If political activities on campus are any indicator, there may well be a generation of political leaders coming along who will be willing to bridge the partisan divide.
Massachusetts Alliance of College Republicans Chair Megan Dutra’s political opinions differ greatly from those of Conor Finley, president of the Suffolk College Democrats, yet the two student leaders have been able to work together for the best interests of their University colleagues.
“It’s upsetting to see how conflicted the state of politics is today and how it has really gridlocked this country,” says Finley, a junior majoring in Political Science and Public Relations.
Both the College Democrats and College Republicans are actively involved in politics on a state and national level. The clubs host forums and debates each semester with prominent guest speakers.
Dutra and Finley say that they are in constant communication with one another.
“We really do a great job of letting one another know about opportunities to get involved around the city,” says Finley.
The two have appeared on a number of different radio talk shows speaking on behalf of politically involved college students, and they were interviewed together on Fox 25 News following the presidential election.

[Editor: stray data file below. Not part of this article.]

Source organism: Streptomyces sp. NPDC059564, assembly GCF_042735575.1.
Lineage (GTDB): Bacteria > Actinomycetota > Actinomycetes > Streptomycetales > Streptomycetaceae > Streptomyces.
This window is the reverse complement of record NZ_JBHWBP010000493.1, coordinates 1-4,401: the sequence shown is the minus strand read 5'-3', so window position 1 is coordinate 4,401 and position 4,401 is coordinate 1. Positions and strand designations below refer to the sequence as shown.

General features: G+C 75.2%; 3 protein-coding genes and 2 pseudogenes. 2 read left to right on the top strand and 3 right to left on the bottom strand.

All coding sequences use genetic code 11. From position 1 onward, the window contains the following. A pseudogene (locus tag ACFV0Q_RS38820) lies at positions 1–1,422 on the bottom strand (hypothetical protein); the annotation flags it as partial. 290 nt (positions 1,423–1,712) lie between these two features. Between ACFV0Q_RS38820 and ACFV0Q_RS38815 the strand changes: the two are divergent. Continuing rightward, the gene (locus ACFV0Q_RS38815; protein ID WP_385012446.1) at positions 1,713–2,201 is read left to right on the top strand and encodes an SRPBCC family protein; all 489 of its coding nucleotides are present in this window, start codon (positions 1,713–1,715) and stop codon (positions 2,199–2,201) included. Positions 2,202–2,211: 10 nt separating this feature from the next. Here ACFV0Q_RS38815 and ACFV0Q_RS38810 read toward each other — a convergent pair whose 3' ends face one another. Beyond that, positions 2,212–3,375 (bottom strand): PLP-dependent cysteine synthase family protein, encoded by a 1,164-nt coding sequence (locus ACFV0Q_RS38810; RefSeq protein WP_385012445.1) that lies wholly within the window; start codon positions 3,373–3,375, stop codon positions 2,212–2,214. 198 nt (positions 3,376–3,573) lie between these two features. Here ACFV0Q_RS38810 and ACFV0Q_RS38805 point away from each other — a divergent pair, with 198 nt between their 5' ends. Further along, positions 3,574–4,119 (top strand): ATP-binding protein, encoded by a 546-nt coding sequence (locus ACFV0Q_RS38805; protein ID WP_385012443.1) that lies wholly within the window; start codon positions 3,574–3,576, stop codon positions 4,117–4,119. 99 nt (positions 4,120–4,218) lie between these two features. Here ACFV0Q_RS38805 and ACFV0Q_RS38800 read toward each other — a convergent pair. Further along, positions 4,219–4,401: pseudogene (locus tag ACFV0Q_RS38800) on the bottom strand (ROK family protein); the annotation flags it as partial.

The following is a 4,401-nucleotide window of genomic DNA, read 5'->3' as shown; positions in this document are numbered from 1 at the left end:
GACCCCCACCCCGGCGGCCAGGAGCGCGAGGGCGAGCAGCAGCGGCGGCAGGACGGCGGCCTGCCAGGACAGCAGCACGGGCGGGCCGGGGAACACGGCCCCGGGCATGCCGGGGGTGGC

"Optimism for next generation"
“I think that to be able to have two young students in politics that differ on fundamental issues, yet still manage to work together and help each other is a sign of optimism for the next generation of American politics” says Finley.
Dutra, a senior Philosophy major says that she’s heard about very different types of relationships among students involved as College Democrats and College Republicans at other institutions and thus has come to appreciate just how collaborative the organizations are here at Suffolk.
"Working toward common goal"
“It’s important to be able to educate students on all sides of the political spectrum,” says Dutra. “And I think that one of the main reasons why the College Democrats and College Republicans have such a great relationship here is because we are both working toward the common goal of educating and preparing college students to form their own opinions on pressing issues -- and to take their political aspirations to the next level.
“There is no question that the next generation of politicians will soon be making their mark in American history. It is much more important to start getting students involved in politics and the government process rather than to be arguing with one another on who is right and who is wrong.”